If you are a cold-climate architect looking for a reference book that provides guidance on designing energy-efficient superinsulated buildings, I strongly suggest that you buy William Maclay’s The New Net Zero. It’s the best book on the topic by far.
Bill Maclay is an architect based in Warren, Vermont. I first met Bill 21 years ago, in the spring of 1993, when I was working as a project manager at Northern Community Housing Corporation, a nonprofit developer of low-income housing. Bill was chosen as the architect for a mixed-use commercial and residential building that our office was building in Hardwick, Vermont.
With help from energy consultant Andy Shapiro, Maclay designed a building that was ahead of its time. It had double-stud walls filled with dense-packed cellulose, and was built with close attention to airtightness. Ventilation was provided by several heat-recovery ventilators. The building uses far less energy per square foot than most other Vermont buildings built in the early 1990s.
Over the years, I’ve followed Maclay’s career, and have written several articles on buildings he’s designed, including “Solar in the City” (Energy Design Update, September 2002), a profile of Pat Hanson’s superinsulated house in Burlington, Vermont.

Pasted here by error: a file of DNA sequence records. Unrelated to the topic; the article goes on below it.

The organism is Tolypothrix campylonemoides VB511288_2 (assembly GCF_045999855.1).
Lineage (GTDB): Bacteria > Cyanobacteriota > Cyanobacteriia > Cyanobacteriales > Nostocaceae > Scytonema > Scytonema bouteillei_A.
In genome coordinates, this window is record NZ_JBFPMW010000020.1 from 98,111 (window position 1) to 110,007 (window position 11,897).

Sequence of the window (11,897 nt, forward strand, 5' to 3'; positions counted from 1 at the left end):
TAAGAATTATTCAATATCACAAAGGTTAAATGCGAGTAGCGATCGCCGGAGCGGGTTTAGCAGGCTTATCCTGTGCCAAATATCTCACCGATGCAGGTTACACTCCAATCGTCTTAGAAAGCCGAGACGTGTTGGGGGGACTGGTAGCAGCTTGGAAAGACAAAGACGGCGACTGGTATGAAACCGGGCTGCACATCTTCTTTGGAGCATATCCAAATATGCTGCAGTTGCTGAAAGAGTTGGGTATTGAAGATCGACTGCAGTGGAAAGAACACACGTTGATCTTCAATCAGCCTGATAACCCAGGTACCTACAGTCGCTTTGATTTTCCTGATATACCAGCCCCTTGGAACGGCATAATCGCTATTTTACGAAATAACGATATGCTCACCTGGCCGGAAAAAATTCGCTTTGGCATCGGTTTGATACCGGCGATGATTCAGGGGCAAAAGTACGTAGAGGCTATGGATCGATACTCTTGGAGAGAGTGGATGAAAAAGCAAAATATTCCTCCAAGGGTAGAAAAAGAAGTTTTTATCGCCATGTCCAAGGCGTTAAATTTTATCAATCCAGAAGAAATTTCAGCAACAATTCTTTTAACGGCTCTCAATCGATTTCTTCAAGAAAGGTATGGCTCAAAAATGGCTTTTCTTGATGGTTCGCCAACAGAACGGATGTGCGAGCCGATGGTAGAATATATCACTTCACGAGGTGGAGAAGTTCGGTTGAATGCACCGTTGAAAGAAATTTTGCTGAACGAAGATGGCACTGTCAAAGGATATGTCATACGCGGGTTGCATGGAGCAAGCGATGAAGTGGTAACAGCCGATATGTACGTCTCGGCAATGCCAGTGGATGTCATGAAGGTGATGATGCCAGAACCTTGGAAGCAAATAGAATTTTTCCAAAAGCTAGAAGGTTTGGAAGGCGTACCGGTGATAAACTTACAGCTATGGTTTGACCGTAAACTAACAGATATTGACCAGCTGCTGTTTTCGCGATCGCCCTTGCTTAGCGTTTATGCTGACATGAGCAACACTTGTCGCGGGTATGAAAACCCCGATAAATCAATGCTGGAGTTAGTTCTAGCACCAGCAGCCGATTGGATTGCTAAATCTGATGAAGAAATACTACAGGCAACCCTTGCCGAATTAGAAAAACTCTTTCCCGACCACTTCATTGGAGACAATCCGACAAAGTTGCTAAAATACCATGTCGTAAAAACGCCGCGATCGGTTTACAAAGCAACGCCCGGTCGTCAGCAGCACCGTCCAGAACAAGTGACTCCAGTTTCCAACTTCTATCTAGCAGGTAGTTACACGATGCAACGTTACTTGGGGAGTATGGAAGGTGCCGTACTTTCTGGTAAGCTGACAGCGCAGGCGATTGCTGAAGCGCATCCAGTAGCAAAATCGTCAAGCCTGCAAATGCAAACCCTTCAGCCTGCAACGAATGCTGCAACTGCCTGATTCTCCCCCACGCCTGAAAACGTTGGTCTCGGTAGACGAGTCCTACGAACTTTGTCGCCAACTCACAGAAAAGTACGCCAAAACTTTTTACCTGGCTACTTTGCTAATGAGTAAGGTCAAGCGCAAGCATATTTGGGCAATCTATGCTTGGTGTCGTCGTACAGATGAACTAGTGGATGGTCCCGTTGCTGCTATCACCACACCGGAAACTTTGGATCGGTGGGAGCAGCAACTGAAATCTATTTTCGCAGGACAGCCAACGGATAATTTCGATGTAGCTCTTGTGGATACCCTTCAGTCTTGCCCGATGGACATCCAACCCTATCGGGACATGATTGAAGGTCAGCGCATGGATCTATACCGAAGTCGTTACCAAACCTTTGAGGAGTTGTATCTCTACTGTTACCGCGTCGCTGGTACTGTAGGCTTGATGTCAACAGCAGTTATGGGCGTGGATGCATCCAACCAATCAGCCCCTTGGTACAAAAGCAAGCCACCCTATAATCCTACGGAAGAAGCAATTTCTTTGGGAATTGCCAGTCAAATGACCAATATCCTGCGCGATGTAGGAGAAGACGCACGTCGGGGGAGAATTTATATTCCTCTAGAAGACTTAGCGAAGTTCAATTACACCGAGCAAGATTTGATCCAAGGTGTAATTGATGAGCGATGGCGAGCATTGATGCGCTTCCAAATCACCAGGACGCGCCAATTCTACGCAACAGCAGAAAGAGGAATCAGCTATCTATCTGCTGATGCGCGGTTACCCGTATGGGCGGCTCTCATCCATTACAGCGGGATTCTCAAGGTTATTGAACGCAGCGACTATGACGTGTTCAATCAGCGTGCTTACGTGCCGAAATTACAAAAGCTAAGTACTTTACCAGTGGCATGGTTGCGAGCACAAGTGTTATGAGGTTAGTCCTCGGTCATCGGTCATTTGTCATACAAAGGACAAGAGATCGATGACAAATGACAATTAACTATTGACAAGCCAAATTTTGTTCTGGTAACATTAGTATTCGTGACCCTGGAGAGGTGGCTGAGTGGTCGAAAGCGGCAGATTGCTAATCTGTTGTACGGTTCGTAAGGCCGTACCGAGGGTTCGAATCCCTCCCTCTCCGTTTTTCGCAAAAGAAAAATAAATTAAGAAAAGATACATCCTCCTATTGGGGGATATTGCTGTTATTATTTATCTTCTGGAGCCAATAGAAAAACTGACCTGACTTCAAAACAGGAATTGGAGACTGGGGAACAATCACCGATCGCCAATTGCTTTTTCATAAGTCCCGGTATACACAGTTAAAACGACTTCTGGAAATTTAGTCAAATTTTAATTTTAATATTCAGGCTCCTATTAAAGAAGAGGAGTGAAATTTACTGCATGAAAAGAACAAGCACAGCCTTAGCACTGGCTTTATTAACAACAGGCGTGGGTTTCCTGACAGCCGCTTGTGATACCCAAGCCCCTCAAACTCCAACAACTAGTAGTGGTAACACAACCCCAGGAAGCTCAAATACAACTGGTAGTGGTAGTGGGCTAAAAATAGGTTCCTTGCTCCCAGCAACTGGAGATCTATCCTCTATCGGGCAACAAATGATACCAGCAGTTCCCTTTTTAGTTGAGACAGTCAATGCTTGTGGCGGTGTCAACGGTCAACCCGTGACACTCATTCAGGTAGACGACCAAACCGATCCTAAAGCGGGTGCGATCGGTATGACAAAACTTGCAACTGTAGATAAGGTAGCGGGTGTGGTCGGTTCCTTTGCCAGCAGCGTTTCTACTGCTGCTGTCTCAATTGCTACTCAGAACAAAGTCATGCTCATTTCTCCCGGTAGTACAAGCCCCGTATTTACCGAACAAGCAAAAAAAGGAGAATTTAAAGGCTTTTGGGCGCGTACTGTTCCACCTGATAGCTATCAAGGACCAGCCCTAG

The New Net Zero is a remarkable achievement. It is a generously sized 553-page hardback that is lavishly illustrated with full-color photos and architectural details.
Maclay’s book is comprehensive; it could easily serve as a textbook. Maclay introduces all of the topics that form the basis of an intelligent discussion of energy-efficient design, including building science fundamentals, principles of building enclosure design, the different definitions of “net zero,” renovation vs. new construction, and cost-effectiveness. He also presents case studies.
Many of the buildings that Maclay chooses as case studies will be familiar to GBA readers; these buildings include: